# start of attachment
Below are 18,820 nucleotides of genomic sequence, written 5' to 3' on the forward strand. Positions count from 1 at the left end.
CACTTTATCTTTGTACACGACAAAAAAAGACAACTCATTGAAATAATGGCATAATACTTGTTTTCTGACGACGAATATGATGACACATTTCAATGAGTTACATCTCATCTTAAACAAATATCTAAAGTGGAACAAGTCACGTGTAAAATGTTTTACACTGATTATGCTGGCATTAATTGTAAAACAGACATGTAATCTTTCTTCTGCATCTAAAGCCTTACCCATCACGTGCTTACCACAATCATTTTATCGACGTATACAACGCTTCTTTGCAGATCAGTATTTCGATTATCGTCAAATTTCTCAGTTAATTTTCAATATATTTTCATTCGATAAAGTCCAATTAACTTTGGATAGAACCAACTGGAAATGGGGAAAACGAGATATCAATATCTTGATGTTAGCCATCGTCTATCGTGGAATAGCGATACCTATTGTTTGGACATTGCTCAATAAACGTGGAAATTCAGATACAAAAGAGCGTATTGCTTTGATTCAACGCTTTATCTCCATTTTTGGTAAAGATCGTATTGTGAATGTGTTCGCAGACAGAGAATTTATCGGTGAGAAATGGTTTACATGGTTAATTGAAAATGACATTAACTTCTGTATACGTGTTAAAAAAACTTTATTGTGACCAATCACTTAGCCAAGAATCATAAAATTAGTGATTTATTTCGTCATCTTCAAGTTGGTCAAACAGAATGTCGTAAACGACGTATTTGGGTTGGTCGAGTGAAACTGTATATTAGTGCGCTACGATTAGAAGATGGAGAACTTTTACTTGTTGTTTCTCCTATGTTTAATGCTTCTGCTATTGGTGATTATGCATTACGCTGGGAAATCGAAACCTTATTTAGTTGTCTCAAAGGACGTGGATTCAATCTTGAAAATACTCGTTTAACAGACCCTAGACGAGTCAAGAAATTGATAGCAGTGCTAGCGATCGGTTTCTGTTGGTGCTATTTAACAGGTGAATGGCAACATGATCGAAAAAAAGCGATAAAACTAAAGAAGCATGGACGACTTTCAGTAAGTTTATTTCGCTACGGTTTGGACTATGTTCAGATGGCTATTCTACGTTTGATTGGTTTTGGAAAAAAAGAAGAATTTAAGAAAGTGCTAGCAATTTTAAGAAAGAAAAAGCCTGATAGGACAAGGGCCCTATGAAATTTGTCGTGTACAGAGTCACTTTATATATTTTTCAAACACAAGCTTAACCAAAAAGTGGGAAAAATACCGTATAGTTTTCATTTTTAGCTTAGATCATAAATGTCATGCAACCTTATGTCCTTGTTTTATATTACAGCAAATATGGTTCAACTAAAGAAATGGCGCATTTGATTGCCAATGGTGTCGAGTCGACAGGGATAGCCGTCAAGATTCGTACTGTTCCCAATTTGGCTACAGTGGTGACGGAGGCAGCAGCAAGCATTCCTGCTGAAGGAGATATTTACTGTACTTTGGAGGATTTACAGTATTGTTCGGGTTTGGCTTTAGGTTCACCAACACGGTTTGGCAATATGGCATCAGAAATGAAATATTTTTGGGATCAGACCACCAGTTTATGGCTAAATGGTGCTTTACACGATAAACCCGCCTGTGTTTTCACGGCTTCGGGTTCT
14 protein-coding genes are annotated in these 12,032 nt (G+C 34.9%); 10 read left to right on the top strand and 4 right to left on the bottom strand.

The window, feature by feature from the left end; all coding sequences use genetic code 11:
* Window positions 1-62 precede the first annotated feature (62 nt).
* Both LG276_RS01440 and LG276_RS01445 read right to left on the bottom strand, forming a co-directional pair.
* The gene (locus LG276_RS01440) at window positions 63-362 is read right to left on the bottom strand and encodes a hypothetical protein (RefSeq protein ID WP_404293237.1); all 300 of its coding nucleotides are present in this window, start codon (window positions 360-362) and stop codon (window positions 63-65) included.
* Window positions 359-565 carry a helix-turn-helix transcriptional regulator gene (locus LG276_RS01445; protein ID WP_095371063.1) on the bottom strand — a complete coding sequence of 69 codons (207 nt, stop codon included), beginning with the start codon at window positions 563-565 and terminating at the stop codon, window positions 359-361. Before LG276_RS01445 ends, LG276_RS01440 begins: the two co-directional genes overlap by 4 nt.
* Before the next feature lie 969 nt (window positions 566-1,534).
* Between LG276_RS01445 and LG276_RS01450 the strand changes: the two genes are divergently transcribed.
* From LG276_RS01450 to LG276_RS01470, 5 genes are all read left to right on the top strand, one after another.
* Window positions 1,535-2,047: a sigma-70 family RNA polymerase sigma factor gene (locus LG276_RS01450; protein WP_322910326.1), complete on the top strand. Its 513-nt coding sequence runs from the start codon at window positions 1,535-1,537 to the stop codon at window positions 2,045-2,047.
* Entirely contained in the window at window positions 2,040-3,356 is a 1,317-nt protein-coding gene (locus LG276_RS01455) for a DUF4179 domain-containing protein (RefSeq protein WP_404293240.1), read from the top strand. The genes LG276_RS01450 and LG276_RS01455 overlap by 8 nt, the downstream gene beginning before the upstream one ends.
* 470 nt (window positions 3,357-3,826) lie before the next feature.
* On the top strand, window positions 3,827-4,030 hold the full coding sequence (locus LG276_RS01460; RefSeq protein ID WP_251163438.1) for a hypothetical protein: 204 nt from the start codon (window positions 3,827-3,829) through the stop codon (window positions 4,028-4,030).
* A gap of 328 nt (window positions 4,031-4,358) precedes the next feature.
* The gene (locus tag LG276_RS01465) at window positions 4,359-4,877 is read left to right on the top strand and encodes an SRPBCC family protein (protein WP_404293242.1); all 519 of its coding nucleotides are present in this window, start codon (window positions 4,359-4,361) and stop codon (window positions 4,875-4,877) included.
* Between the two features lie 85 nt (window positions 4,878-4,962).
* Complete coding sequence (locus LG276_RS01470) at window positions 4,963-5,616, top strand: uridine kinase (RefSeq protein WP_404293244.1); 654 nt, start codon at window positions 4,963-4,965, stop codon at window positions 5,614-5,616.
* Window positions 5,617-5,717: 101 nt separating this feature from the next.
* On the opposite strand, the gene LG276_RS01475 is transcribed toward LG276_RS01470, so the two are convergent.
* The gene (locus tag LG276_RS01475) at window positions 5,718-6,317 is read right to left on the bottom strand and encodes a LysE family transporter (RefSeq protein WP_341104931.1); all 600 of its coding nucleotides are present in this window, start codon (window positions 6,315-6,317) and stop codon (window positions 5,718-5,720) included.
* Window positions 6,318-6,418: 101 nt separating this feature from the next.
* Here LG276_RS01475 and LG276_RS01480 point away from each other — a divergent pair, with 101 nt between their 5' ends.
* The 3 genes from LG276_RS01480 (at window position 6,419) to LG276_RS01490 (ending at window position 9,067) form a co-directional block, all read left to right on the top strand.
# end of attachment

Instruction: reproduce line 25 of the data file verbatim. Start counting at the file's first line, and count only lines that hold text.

* The 3 genes from LG276_RS01480 (at window position 6,419) to LG276_RS01490 (ending at window position 9,067) form a co-directional block, all read left to right on the top strand.